US Government Warns Businesses Over Intel Management Engine Flaw


Intel has released a detection tool to help Linux and Windows users identify if their machine is vulnerable.

'These vulnerabilities affect essentially every business computer and server with an Intel processor released in the last two years, ' said Jay Little, a security engineer with cyber consulting firm Trail of Bits.

Considering the critical nature of these chip flaws, Intel has also shared a tool (external link) that will enable users to check if their systems are affected.

In all probability, it's the venerable operating system Minix, running on a shadowy subsystem called the Management Engine (ME) that's built into all recent Intel computers.

The company mentioned in detail that most severe of the issues were discovered by security researchers Mark Ermolov and Maxim Goryachy from Positive Technologies Research.

Acer has published a long list of affected models, including devices in its Aspire and TravelMate Spin range. Now, after several research groups have uncovered ME bugs, Intel has confirmed that those worst-case fears may be possible. Intel said that along with these, the Management Engine is also vulnerable to buffer overflows and other flaws that can be exploited for privilege escalation, local code execution, and remote code execution.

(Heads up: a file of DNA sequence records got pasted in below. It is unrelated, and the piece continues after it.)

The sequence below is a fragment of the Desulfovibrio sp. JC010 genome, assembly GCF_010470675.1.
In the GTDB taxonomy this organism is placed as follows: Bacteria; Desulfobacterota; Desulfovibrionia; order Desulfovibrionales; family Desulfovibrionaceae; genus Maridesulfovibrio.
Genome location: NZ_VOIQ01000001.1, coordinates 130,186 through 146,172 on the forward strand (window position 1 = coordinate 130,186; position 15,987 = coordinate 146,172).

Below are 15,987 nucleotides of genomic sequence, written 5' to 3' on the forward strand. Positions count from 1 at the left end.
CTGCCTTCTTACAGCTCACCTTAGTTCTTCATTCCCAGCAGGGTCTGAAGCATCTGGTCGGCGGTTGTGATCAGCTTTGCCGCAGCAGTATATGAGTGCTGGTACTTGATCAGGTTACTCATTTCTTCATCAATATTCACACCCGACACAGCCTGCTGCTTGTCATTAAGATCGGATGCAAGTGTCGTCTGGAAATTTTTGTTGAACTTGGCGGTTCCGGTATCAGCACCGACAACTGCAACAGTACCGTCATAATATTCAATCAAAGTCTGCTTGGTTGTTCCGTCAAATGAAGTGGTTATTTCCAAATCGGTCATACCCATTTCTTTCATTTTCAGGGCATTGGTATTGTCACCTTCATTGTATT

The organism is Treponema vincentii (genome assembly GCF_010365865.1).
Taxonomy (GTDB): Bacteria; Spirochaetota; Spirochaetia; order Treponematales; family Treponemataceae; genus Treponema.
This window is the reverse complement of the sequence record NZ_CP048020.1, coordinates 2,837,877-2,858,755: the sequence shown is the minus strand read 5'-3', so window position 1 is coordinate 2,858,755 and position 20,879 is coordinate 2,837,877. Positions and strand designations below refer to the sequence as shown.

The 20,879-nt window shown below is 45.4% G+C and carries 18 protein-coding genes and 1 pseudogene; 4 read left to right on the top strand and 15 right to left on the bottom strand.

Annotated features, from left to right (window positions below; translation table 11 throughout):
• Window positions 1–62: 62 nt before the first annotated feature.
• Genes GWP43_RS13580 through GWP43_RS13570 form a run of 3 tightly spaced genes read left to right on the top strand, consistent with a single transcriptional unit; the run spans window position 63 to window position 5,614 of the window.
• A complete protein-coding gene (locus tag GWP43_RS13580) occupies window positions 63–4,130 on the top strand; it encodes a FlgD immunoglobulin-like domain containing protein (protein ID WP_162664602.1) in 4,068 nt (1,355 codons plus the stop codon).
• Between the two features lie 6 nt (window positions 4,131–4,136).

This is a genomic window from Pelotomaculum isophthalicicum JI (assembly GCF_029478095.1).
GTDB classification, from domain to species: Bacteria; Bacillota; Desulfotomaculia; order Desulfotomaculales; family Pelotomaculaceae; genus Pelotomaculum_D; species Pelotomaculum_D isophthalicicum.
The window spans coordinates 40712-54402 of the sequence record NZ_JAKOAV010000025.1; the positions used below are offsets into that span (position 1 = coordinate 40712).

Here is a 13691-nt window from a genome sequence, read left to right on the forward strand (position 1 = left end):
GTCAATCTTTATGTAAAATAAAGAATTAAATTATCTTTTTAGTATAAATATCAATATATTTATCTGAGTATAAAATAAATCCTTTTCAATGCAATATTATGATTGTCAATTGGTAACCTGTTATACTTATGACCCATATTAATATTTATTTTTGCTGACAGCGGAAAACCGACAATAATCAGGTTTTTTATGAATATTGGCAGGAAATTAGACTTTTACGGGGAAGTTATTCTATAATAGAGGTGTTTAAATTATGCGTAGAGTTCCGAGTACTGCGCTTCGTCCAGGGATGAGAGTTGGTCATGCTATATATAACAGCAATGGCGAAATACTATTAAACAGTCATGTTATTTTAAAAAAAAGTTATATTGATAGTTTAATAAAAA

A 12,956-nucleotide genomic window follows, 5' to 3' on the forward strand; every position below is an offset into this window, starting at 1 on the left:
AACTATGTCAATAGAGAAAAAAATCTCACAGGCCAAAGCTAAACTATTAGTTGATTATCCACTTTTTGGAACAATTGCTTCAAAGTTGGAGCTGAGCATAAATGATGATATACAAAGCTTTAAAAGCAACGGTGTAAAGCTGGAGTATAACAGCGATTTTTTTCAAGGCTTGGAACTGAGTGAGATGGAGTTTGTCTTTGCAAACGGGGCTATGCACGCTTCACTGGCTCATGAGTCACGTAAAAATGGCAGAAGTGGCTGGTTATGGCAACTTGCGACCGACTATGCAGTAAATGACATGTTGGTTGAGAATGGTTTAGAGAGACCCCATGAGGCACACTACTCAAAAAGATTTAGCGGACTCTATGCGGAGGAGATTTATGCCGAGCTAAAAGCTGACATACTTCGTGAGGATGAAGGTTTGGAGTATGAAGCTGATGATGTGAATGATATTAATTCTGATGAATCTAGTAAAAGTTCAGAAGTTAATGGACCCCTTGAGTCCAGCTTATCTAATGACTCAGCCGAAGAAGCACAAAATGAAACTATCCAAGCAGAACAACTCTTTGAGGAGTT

Intel Corporation (NASDAQ:INTC) said this week that just about all of its major computer processors produced over the past few years are affected by a massive security bug that could allow unauthorized access to sensitive system information.

The downsides of the Intel ME chips have already alarmed the security community. Many privacy activists, including Purism's security researchers, anxious that ME could be used as a backdoor.

In an update to its original advisory Intel said that its Intel NUC mini PC, Compute Stick, and Compute Card were affected.

The patch meant to fix these vulnerabilities will not be provided by Intel. This means that there will be no one solution for all devices and that devices can not be fixed all at once.

The U.S. government on Tuesday urged businesses to act on an Intel Corp alert about security flaws in widely used computer chips as industry researchers scrambled to understand the impact of the newly disclosed vulnerability. It is yet to determine when firmware updates will be available but will update the advisory when they're available.

In addition to Intel's warning, the US's Department of Homeland Security (DHS), also released a statement, which brought the security flaw to the attention of American citizens, and urged to install security updates for their devices as soon as it becomes available. Dell and Lenovo do not yet have patches available; Dell's ship dates for new firmware are to be determined, and Lenovo is hoping to have some new firmware available by November 23.